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Article
Code switching among bilingual and limited English proficient students: Possible indicators of giftedness.
Faculty Publications
  • Claire E. Hughes
  • Elizabeth S. Shaunessy
  • Alejandro E. Brice
  • Mary Anne Ratliff
  • Patricia Alvarez McHatton
SelectedWorks Author Profiles:

Alejandro Brice

Document Type
Article
Publication Date
2006
Date Issued
2006-01-01
Date Available
2011-08-10
Disciplines
Abstract
Code switching includes the use of complete sentences, phrases, and borrowed words from another language (Brice & Brice, 2000). It is a common linguistic phenomenon noted among bilingual populations. In order to code switch effectively, students must possess a high level of understanding of the 2 cultures, as well as a deep understanding of the underlying structures and purposes of 2 language systems. Code switching, rather than reflecting the traditional view of a disadvantaged and semiliterate background, actually reflects an intellectual advantage. However, code switching has not commonly been perceived as a positive trait by schools, teachers, or the majority culture. Assessments for nomination and identification of giftedness have traditionally been either single-language oriented or use concepts and behaviors that are reflective of the majority culture. This article explores some of the aspects of code switching and possible resultant behaviors of bilingual children who are gifted. (Contains 1 table.)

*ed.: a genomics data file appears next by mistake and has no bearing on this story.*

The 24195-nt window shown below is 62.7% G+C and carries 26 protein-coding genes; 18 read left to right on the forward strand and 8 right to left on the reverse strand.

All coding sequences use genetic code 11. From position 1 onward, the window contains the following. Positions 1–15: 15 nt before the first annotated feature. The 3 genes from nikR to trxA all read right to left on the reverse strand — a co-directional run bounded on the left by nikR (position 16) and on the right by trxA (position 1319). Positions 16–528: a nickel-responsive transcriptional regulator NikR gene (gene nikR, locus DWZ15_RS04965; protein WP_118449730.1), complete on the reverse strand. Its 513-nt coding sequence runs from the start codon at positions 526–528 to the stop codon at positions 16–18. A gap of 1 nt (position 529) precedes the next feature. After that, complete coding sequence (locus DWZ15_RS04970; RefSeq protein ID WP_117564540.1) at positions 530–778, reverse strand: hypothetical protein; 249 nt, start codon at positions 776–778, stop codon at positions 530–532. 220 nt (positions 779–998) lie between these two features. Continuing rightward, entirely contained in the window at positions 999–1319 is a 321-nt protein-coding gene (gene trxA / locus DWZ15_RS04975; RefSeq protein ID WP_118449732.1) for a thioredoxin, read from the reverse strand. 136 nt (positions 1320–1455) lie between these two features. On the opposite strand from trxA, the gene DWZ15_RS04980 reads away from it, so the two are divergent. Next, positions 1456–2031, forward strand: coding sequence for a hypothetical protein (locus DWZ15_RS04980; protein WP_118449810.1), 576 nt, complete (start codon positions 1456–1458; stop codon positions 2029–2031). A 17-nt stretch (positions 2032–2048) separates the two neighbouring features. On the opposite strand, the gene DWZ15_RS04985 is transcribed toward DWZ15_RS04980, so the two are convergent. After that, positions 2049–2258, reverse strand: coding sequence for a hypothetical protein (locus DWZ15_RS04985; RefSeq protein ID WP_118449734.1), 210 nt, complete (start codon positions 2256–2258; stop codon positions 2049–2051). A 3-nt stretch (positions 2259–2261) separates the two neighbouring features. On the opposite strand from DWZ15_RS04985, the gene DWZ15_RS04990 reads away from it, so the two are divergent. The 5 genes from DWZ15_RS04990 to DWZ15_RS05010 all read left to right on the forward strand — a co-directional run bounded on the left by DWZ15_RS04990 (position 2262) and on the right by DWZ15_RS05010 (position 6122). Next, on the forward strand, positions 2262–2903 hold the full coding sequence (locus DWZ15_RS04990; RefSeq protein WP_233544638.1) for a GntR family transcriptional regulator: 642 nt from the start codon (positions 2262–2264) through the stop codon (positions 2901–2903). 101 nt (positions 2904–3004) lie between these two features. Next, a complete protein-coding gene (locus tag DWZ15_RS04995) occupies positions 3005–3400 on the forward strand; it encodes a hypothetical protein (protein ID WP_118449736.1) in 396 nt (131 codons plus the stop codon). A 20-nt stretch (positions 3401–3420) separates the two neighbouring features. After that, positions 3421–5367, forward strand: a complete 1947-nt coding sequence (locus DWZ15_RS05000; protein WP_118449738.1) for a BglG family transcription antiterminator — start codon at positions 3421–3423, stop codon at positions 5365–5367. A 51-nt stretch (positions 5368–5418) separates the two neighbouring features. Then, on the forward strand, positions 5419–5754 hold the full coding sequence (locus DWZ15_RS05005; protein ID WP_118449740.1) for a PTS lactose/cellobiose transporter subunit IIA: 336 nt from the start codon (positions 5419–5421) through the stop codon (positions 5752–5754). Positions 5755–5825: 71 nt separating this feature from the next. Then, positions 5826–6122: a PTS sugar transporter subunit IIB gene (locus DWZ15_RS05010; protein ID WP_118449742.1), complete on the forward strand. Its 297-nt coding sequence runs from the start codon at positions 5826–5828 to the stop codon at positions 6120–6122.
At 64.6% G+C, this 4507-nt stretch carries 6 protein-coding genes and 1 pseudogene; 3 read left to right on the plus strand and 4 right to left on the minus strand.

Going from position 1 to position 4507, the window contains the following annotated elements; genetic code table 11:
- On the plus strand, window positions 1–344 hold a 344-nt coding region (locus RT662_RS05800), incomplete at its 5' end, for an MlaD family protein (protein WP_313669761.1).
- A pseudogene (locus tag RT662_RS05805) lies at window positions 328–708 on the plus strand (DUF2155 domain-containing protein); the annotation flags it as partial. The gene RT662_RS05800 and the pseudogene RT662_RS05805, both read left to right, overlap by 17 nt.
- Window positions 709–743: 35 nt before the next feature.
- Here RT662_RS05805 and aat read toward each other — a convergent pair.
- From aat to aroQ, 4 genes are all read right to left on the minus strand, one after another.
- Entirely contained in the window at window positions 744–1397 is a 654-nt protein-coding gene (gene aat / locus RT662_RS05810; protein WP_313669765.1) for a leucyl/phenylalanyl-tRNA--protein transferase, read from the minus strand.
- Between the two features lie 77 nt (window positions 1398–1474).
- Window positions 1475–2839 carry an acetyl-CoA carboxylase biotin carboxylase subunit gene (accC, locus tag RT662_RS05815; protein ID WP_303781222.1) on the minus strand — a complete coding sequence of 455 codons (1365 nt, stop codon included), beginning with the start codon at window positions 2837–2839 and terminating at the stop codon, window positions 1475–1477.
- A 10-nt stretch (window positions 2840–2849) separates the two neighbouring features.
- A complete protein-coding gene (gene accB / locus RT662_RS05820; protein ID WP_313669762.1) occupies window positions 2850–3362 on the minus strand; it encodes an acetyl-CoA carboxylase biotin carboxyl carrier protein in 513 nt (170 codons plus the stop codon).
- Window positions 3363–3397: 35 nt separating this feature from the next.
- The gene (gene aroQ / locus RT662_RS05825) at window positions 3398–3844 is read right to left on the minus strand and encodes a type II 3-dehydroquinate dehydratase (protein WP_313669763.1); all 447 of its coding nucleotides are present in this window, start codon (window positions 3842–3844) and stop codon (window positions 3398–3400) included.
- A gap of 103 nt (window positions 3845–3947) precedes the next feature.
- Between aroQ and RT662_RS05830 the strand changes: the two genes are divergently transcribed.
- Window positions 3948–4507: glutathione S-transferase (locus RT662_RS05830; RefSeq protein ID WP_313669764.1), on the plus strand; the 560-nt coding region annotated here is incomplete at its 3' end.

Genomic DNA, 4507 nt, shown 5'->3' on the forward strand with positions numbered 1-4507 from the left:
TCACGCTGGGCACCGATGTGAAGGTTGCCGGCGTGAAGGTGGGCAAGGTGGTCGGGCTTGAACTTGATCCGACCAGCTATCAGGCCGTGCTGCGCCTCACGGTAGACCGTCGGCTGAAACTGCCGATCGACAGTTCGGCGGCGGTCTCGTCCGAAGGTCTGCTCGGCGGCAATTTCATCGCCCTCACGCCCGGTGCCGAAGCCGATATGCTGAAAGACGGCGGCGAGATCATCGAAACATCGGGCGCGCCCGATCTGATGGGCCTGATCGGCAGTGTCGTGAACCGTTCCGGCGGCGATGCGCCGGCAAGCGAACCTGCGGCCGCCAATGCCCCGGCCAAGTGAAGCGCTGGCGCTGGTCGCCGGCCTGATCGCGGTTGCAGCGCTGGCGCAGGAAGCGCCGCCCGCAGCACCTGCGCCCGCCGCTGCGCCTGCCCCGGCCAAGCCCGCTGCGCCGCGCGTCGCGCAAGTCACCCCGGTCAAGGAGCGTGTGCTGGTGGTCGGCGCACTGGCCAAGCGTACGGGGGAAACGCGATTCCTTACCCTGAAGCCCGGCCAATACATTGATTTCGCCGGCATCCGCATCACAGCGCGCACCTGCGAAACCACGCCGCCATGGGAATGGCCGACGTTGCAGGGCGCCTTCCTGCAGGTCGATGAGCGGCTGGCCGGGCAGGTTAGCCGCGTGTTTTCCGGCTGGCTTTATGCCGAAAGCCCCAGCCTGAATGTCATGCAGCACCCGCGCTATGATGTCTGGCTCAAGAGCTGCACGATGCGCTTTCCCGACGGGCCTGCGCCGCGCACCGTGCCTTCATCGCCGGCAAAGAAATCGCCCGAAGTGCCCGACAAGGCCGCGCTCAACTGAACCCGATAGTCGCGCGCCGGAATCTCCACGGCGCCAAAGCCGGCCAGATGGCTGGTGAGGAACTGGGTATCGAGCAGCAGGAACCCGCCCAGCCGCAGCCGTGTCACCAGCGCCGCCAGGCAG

Comments

Abstract only. Full-text article is available through licensed access provided by the publisher. Published in Journal for the Education of the Gifted, 30(1), 7-28, Fall 2006. Members of the USF System may access the full-text of the article through the authenticated link provided.

Language
en_US
Creative Commons License
Creative Commons Attribution-Noncommercial-No Derivative Works 4.0
Citation Information
Hughes, C.E., Shaunessy, E.S., Brice, A.E., Ratliff, M.A, McHatton, P.A. (2006). Code switching among bilingual and limited English proficient students: Possible indicators of giftedness. Journal for the Education of the Gifted, 30(1), 7-28.